"Multidisciplinary education makes sense because that is exactly how health care is being delivered," agrees Batmangelich. "Physician assistants, nurse practitioners, anybody who is providing cost-effective care, needs to be figured into the education equation."

But will societies open up their education to non-physicians? More and specialty societies are doing just that, Batmangelich says. The AAOS, for example, is interested in the team environment, says Wieting, and is considering offering a package price for educating surgical teams.

But Hicks offers a different perspective. "I think you'll probably hear many of the specialty societies talk about team education, and that's it," she says.

"It's not a real popular thing," acknowledges Ruston. "I think we're dealing with physicians who say, 'Look, I put in all the time and effort and I don't want to couple with someone who has put in half the time and effort.' I don't mean to discount physician assistants, but I can't blame physicians for how they feel."

The Secret Weapon: Credibility While more and more MCOs are starting CME departments, specialty societies have something that can't be created over-night: a long-standing reputation for education with integrity.

When an MCO conducts patient care audits with their members and recommends ways for members to improve their performance, and then offers its own education to provide those skills, that education may lack credibility--and MCOs are concerned about that, says Kahn. "The physician who has just been audited may perceive the MCO's motivation to be more fiduciary than educational," Kahn says. "There is a potential for outside entities like AAFP to develop education interventions that are based on patient outcomes, well-documented in literature, and have outside credibility."

The First Steps The AAP is one organization that is actively planning collaboration with MCOs. "As part of our strategic planning process, we hope to collaborate with MCOs, so that we become the provider for pediatric education," says Suzanne Ziemnik, MEd, director, division of CME. The AAP is currently developing a tool kit based on the otitis media with effusion (middle ear inflammation) practice parameter, and plans to collaborate with a health care delivery system to launch the tool kit in 1998. The project, which is underwritten by Pfizer, will be the first collaboration with an MCO for the AAP. "We've been talking about it for years, and quite honestly, I wish we'd embarked on it three years ago," Ziemnik admits.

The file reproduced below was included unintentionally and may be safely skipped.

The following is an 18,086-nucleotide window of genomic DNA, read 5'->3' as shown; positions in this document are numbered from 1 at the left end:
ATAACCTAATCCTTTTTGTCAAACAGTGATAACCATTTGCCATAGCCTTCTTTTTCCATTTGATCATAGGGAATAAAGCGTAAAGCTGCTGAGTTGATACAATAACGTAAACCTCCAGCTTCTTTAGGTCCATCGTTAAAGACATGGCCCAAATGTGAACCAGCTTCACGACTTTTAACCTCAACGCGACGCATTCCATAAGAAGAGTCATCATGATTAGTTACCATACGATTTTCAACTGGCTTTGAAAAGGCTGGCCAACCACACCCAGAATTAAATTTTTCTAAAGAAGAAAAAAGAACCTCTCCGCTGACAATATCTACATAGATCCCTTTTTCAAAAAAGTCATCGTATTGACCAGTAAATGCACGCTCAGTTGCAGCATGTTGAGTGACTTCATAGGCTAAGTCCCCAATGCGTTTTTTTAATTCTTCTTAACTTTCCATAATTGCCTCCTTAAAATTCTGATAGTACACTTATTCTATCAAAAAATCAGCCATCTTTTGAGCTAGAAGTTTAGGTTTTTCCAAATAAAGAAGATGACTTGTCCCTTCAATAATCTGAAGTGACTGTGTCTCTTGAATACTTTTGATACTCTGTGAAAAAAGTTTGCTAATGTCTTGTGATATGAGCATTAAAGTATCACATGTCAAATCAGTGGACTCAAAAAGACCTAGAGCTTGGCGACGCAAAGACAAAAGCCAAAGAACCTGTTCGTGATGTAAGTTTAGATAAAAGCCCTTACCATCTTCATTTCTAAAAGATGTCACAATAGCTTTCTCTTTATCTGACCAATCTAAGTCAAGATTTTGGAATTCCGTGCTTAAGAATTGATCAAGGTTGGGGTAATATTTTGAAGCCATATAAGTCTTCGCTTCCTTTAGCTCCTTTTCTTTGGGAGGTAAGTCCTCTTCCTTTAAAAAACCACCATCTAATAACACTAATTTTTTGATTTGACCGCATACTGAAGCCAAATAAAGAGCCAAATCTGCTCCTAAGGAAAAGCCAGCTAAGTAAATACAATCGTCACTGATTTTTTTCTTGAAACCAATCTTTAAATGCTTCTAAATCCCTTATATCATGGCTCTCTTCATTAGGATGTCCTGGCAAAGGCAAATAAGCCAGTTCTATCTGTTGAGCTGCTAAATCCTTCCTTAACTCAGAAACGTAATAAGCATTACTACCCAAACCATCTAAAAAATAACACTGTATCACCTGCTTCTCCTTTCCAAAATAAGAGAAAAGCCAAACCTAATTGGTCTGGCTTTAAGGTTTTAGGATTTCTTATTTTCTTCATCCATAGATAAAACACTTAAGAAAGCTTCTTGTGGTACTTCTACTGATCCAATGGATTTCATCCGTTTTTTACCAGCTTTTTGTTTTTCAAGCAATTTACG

Why have the AAP and other specialty societies dragged their feet on establishing educational partnerships with MCOs, while medical schools and academic medical centers have formed collaborations? "Maybe it is a non-recognition of the impact of managed care," Ziemnik reflects. "The hospitals and medical schools deal with [managed care] daily. We are very removed from that environment."

Looking for Leadership As specialty societies continue to interact more closely with MCOs, they face not only the potential for cooperation, but a collision of values. Members are attending specialty society meetings in record numbers in part because the courses are tackling controversial ethical and philosophical issues. Members look to specialty societies for leadership because "specialty societies are there to preserve the ethical integrity, the value, and certainly the quality of care," says Batmangelich. A case in point: the AAP recently ran a successful conference called An Insider's Guide to Managed Care, says Ziemnik. The bottom line underscored at the conference was how to benefit the patient. "We gave consideration to children with special healthcare needs," Ziemnik says. "We feel those children are falling through the system."

Most physicians identify primarily with their specialty, regardless of where they work, asserts Kahn. "They consider their specialty society to be the organization that looks out for their needs, and helps them provide the best care to patients. They may or may not turn to MCOs with the same expectation."